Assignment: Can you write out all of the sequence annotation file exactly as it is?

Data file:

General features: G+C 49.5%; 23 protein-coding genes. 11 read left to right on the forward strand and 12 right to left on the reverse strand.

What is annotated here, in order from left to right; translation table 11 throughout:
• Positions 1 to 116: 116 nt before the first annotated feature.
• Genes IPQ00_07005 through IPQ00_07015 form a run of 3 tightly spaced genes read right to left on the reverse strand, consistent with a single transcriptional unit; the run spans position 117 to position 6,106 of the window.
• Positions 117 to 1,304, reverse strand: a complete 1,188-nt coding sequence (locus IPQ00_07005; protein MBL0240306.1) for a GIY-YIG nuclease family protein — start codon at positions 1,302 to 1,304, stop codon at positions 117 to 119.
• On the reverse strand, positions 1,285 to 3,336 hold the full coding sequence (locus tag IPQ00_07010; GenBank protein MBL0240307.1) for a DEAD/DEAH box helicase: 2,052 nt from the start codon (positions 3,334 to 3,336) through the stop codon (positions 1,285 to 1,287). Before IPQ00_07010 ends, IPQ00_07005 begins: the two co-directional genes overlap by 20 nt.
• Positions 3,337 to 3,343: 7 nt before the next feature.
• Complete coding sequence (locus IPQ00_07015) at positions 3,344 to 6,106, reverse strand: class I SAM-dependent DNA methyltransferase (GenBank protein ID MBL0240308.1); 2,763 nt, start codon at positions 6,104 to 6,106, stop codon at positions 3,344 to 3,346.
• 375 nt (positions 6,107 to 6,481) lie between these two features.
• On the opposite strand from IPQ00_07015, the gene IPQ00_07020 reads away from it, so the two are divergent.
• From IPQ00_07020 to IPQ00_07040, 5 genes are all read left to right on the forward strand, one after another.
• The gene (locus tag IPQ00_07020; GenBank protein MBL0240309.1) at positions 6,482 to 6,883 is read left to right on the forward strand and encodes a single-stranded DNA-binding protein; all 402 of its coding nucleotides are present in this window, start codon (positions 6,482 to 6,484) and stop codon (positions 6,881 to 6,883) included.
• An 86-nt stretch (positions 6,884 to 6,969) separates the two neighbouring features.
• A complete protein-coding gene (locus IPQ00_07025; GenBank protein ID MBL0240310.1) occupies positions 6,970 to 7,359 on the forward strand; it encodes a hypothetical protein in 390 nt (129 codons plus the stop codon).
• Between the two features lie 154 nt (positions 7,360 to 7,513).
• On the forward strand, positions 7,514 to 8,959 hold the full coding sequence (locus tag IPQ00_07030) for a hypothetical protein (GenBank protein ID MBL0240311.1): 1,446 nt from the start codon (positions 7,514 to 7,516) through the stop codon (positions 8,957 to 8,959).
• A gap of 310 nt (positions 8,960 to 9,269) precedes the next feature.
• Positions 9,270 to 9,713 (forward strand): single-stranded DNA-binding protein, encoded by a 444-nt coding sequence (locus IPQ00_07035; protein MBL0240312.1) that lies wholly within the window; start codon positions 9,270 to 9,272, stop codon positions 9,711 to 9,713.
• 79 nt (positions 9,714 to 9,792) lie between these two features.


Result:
General features: G+C 49.5%; 23 protein-coding genes. 11 read left to right on the forward strand and 12 right to left on the reverse strand.

What is annotated here, in order from left to right; translation table 11 throughout:
• Positions 1 to 116: 116 nt before the first annotated feature.
• Genes IPQ00_07005 through IPQ00_07015 form a run of 3 tightly spaced genes read right to left on the reverse strand, consistent with a single transcriptional unit; the run spans position 117 to position 6,106 of the window.
• Positions 117 to 1,304, reverse strand: a complete 1,188-nt coding sequence (locus IPQ00_07005; protein MBL0240306.1) for a GIY-YIG nuclease family protein — start codon at positions 1,302 to 1,304, stop codon at positions 117 to 119.
• On the reverse strand, positions 1,285 to 3,336 hold the full coding sequence (locus tag IPQ00_07010; GenBank protein MBL0240307.1) for a DEAD/DEAH box helicase: 2,052 nt from the start codon (positions 3,334 to 3,336) through the stop codon (positions 1,285 to 1,287). Before IPQ00_07010 ends, IPQ00_07005 begins: the two co-directional genes overlap by 20 nt.
• Positions 3,337 to 3,343: 7 nt before the next feature.
• Complete coding sequence (locus IPQ00_07015) at positions 3,344 to 6,106, reverse strand: class I SAM-dependent DNA methyltransferase (GenBank protein ID MBL0240308.1); 2,763 nt, start codon at positions 6,104 to 6,106, stop codon at positions 3,344 to 3,346.
• 375 nt (positions 6,107 to 6,481) lie between these two features.
• On the opposite strand from IPQ00_07015, the gene IPQ00_07020 reads away from it, so the two are divergent.
• From IPQ00_07020 to IPQ00_07040, 5 genes are all read left to right on the forward strand, one after another.
• The gene (locus tag IPQ00_07020; GenBank protein MBL0240309.1) at positions 6,482 to 6,883 is read left to right on the forward strand and encodes a single-stranded DNA-binding protein; all 402 of its coding nucleotides are present in this window, start codon (positions 6,482 to 6,484) and stop codon (positions 6,881 to 6,883) included.
• An 86-nt stretch (positions 6,884 to 6,969) separates the two neighbouring features.
• A complete protein-coding gene (locus IPQ00_07025; GenBank protein ID MBL0240310.1) occupies positions 6,970 to 7,359 on the forward strand; it encodes a hypothetical protein in 390 nt (129 codons plus the stop codon).
• Between the two features lie 154 nt (positions 7,360 to 7,513).
• On the forward strand, positions 7,514 to 8,959 hold the full coding sequence (locus tag IPQ00_07030) for a hypothetical protein (GenBank protein ID MBL0240311.1): 1,446 nt from the start codon (positions 7,514 to 7,516) through the stop codon (positions 8,957 to 8,959).
• A gap of 310 nt (positions 8,960 to 9,269) precedes the next feature.
• Positions 9,270 to 9,713 (forward strand): single-stranded DNA-binding protein, encoded by a 444-nt coding sequence (locus IPQ00_07035; protein MBL0240312.1) that lies wholly within the window; start codon positions 9,270 to 9,272, stop codon positions 9,711 to 9,713.
• 79 nt (positions 9,714 to 9,792) lie between these two features.